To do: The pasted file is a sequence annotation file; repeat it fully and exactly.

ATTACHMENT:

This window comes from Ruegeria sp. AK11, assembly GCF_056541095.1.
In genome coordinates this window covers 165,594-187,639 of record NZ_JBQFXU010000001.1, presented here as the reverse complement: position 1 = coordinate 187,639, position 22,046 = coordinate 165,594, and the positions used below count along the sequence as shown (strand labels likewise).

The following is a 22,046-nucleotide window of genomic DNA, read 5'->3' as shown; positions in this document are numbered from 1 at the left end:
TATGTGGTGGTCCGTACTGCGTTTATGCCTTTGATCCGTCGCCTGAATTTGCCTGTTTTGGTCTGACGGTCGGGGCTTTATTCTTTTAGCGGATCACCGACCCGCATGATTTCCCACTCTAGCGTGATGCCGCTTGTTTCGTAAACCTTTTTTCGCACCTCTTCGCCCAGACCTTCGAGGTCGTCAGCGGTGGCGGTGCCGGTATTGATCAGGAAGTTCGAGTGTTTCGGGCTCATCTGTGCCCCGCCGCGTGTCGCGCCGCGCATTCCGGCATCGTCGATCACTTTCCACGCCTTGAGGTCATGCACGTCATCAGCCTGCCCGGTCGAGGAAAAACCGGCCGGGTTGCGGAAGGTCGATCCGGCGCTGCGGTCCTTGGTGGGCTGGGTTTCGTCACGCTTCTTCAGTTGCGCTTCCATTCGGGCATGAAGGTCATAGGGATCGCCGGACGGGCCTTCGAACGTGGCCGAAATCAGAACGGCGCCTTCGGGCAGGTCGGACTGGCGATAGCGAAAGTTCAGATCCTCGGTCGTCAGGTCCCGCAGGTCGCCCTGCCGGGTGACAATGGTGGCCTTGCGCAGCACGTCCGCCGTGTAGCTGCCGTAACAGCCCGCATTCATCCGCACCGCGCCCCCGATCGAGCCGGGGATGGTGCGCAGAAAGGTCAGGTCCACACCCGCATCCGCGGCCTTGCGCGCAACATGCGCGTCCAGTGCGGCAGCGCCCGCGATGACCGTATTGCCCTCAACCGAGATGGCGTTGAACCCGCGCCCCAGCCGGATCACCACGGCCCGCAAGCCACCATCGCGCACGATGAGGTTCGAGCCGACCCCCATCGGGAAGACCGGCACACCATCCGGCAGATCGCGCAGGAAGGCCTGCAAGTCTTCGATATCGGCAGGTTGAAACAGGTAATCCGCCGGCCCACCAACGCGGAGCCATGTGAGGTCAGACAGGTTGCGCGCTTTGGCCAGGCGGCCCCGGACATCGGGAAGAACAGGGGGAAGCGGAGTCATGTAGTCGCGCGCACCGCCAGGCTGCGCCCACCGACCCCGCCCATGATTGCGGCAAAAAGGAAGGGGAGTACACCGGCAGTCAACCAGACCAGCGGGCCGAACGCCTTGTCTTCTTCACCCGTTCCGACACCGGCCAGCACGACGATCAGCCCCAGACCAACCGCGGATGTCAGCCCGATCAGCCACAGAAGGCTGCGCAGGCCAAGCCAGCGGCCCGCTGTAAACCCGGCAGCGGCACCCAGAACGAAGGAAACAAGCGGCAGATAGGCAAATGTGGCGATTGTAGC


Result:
This window comes from Ruegeria sp. AK11, assembly GCF_056541095.1.
In genome coordinates this window covers 165,594-187,639 of record NZ_JBQFXU010000001.1, presented here as the reverse complement: position 1 = coordinate 187,639, position 22,046 = coordinate 165,594, and the positions used below count along the sequence as shown (strand labels likewise).

The following is a 22,046-nucleotide window of genomic DNA, read 5'->3' as shown; positions in this document are numbered from 1 at the left end:
TATGTGGTGGTCCGTACTGCGTTTATGCCTTTGATCCGTCGCCTGAATTTGCCTGTTTTGGTCTGACGGTCGGGGCTTTATTCTTTTAGCGGATCACCGACCCGCATGATTTCCCACTCTAGCGTGATGCCGCTTGTTTCGTAAACCTTTTTTCGCACCTCTTCGCCCAGACCTTCGAGGTCGTCAGCGGTGGCGGTGCCGGTATTGATCAGGAAGTTCGAGTGTTTCGGGCTCATCTGTGCCCCGCCGCGTGTCGCGCCGCGCATTCCGGCATCGTCGATCACTTTCCACGCCTTGAGGTCATGCACGTCATCAGCCTGCCCGGTCGAGGAAAAACCGGCCGGGTTGCGGAAGGTCGATCCGGCGCTGCGGTCCTTGGTGGGCTGGGTTTCGTCACGCTTCTTCAGTTGCGCTTCCATTCGGGCATGAAGGTCATAGGGATCGCCGGACGGGCCTTCGAACGTGGCCGAAATCAGAACGGCGCCTTCGGGCAGGTCGGACTGGCGATAGCGAAAGTTCAGATCCTCGGTCGTCAGGTCCCGCAGGTCGCCCTGCCGGGTGACAATGGTGGCCTTGCGCAGCACGTCCGCCGTGTAGCTGCCGTAACAGCCCGCATTCATCCGCACCGCGCCCCCGATCGAGCCGGGGATGGTGCGCAGAAAGGTCAGGTCCACACCCGCATCCGCGGCCTTGCGCGCAACATGCGCGTCCAGTGCGGCAGCGCCCGCGATGACCGTATTGCCCTCAACCGAGATGGCGTTGAACCCGCGCCCCAGCCGGATCACCACGGCCCGCAAGCCACCATCGCGCACGATGAGGTTCGAGCCGACCCCCATCGGGAAGACCGGCACACCATCCGGCAGATCGCGCAGGAAGGCCTGCAAGTCTTCGATATCGGCAGGTTGAAACAGGTAATCCGCCGGCCCACCAACGCGGAGCCATGTGAGGTCAGACAGGTTGCGCGCTTTGGCCAGGCGGCCCCGGACATCGGGAAGAACAGGGGGAAGCGGAGTCATGTAGTCGCGCGCACCGCCAGGCTGCGCCCACCGACCCCGCCCATGATTGCGGCAAAAAGGAAGGGGAGTACACCGGCAGTCAACCAGACCAGCGGGCCGAACGCCTTGTCTTCTTCACCCGTTCCGACACCGGCCAGCACGACGATCAGCCCCAGACCAACCGCGGATGTCAGCCCGATCAGCCACAGAAGGCTGCGCAGGCCAAGCCAGCGGCCCGCTGTAAACCCGGCAGCGGCACCCAGAACGAAGGAAACAAGCGGCAGATAGGCAAATGTGGCGATTGTAGC